When a squash stem suddenly wilts, and you find punctures or cracks near the base of the plant, you know that squash vine borer is present. A pest of summer squash and other plants of the squash family, it is most common east of the Rocky Mountains and somewhat in the desert Southwest. It doesn't occur in the Pacific states.
Although it's seldom present in large enough numbers to threaten commercial harvests, in home gardens the borer's feeding activities can mean no squash or pumpkins at harvest time. To defend your plants all summer, arm yourself now with some cultural techniques, a couple of natural pesticides, and most important, an attitude of vigilance.
A Borer's Life
The squash vine borer belongs to the clearwing moth family (so named for their one or two sets of finely etched, transparent wings without scales), a group that also includes such well-known garden pests as the raspberry crown borer, peach tree borer, and lilac borer moths. Most clearwing moths look wasp- or hornet-like, but the adult squash vine borer looks like a large, glassy-winged, bright orange and black fly-fishing lure. In the South, says Ken Sorensen, an entomologist at North Carolina State University in Raleigh, adults are active in late May or early June. A second brood appears in late July and early August. In zones 6 and cooler, only one brood a season is common.
"After mating," says Sorensen, "the female moth zeroes in on the base of the plant, generally laying eggs on the lower six inches of the stem. They hatch within a week, and the larvae -- dirty white grubs with brown heads -- immediately bore into the stem." There they spend the next four to six weeks eating their way toward the tips of the plant. At the end of the feeding period, the larvae, now an inch or more long, move to the soil. They will overwinter at a depth of an inch or two as silk-enclosed pupae, or, in the South, occasionally in the larval stage.
Signs of Trouble
Few of us notice the day-flying adult or the tiny, dull-colored eggs it lays. It's only after the larvae start to feed that most of us know we have a problem.
Wilting is usually the first symptom, often appearing suddenly and worsening quickly. On closer inspection, obvious discolored wounds can often be seen at the base of the plant and stems and at the wounds, masses of a yellow-green grainy substance known as frass -- the hygienic German word for caterpillar excrement.
To the Rescue
Although a wilting plant is severely stressed, it's not beyond saving. Sorensen recommends injecting Bacillus thuringiensis or Bt (a naturally occurring bacterium used to control many caterpillar and larval pests) right into the stems of infested plants, using a syringe or small spray bottle.
Removing the larvae by hand by slitting the stem and digging out the grubs with a knife is labor-intensive, but effective. Each stem may harbor several larvae, below as well as above the wound that marks the point of entry, so be sure to look carefully. After surgery, pile moist soil up around the cut stem. It will shortly send out new roots.
Some control methods, such as reducing egg laying by active adult females, are preventive rather than curative. Sorensen says that row covers can help if you are in new ground, that is, if you didn't grow squashes in or near that location the year before. In old ground, "overwintering pupae emerge as adults under the row covers. Routine crop rotation is the solution." But row covers also prevent pollination by other day-flying insects; to ensure fruit set on covered plants, hand pollinate. (Remember that daytime temperatures under row covers can soar to destructive levels in southern gardens.)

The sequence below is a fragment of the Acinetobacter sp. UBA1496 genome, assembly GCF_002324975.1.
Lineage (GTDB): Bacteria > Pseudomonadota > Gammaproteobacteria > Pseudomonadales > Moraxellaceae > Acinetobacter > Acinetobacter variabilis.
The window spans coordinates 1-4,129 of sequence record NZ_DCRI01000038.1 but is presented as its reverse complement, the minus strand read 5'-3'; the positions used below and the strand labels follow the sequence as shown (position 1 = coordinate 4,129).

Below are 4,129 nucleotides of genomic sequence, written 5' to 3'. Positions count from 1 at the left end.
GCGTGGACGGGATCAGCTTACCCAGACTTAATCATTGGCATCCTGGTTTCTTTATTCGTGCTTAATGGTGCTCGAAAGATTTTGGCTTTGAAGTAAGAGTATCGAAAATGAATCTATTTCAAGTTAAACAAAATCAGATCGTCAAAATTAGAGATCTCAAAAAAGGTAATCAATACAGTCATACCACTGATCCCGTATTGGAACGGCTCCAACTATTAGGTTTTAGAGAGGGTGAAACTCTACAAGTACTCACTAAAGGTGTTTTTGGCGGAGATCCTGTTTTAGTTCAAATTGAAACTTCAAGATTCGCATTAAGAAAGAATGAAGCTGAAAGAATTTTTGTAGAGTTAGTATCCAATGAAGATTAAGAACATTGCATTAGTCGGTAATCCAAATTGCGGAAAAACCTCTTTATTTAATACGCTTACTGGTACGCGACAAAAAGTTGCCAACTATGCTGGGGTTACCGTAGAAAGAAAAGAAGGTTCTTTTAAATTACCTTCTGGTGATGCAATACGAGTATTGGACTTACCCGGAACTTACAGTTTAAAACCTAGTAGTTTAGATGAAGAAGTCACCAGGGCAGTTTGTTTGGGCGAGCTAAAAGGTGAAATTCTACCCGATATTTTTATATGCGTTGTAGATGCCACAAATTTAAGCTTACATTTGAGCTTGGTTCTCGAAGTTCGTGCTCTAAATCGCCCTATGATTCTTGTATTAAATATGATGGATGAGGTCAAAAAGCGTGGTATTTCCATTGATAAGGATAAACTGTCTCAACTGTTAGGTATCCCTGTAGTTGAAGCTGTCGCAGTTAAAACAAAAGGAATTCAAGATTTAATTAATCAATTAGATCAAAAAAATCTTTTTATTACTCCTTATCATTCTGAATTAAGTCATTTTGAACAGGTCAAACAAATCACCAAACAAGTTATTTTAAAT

Preventive Bt injections given near the base of the stem, starting shortly after the plants begin to flower, may also offer some protection from young grubs.
Destroying all crops at the end of the season will keep still-active larvae from pupating, reducing the number of egg-laying adults the next year; so will two or more shallow passes with the rototiller. Tilling brings overwintering pupae and larvae to the surface where birds and drying winds destroy them.
Parasites? No. Resistant Varieties? Maybe
Although some garden suppliers suggest purchasing and releasing the tiny parasitic Trichogramma wasp to control the egg stage, Sorensen says "egg parasites don't work." Neither, he says, do parasitic nematodes, a larvae control touted by some garden suppliers.
More promising is work by researchers such as Molly Kyle, professor of plant breeding at Cornell University in Ithaca, New York. Kyle is among the few researchers in the country working on developing squash vine borer resistance in vulnerable cucurbits. All butternuts are resistant, so she has introduced this characteristic into a breeding line and now has a yellow squash that looks quite promising. A borer-resistant summer squash is still some years away, however.
Datasheet: Squash Vine Borer
Family: Sesiidae (Clearwing Moth family)
Genus and Species: Melittia satyriniformis (aka M. cucurbitae). In Arizona, M. gloriosa.
Size and Color: Adults, 1- to 1-1/4-inches; larvae, less than 1 inch. Tiny, flat brown eggs are usually laid singly near base of stem. Larvae are white with brown head. Forewings of adults are black; hind wings are transparent with black veins. Abdomen fuzzy, bright orange spotted with black. Hind legs fuzzy, orange and black.
Range: Most of temperate North America, except the Pacific states.
Crops affected: Most members of the cucurbit family.
Shelly Stiles lives and gardens in Buskirk, New York, and has been a contributor to National Gardening.